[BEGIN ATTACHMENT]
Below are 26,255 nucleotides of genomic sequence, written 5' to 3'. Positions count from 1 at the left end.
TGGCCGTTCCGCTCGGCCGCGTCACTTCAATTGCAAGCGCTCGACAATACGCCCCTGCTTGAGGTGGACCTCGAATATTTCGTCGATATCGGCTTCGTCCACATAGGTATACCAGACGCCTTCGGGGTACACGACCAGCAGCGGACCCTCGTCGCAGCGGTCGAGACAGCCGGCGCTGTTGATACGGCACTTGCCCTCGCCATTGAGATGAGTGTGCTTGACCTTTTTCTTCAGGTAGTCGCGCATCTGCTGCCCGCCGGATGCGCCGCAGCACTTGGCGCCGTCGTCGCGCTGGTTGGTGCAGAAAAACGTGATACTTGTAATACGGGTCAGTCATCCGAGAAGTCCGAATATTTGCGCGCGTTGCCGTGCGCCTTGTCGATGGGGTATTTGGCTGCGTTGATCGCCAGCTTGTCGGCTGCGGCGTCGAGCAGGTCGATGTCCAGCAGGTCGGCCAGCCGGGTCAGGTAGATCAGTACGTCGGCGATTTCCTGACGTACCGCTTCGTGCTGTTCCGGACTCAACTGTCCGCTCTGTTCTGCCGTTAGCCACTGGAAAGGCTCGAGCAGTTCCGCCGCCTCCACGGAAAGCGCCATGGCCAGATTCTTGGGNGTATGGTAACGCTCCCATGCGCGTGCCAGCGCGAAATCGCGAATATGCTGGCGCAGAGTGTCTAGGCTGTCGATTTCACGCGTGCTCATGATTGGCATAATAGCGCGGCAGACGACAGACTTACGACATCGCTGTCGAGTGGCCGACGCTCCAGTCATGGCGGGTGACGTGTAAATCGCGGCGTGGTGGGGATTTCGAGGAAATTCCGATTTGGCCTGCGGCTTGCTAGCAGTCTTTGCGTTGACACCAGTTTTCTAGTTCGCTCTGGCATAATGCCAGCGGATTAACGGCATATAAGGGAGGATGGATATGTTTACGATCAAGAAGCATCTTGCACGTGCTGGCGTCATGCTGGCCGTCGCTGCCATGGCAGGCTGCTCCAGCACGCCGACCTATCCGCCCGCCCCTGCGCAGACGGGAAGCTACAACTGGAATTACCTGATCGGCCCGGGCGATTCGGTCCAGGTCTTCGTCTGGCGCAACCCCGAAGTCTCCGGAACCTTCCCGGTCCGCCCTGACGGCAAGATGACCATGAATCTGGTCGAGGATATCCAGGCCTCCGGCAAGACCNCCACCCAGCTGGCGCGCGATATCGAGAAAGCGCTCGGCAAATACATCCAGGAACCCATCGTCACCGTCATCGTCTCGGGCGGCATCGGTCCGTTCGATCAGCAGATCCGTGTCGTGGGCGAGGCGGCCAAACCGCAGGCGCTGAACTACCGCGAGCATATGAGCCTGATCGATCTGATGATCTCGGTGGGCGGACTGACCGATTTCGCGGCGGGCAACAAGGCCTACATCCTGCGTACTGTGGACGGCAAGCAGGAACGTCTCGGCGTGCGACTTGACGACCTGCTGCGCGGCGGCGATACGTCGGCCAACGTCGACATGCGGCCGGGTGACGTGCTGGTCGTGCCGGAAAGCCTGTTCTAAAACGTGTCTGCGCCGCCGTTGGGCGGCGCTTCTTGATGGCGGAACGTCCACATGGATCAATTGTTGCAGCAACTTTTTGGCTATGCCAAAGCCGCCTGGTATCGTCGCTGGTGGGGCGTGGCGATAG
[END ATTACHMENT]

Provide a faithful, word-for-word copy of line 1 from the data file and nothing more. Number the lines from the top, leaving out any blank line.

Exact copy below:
Below are 26,255 nucleotides of genomic sequence, written 5' to 3'. Positions count from 1 at the left end.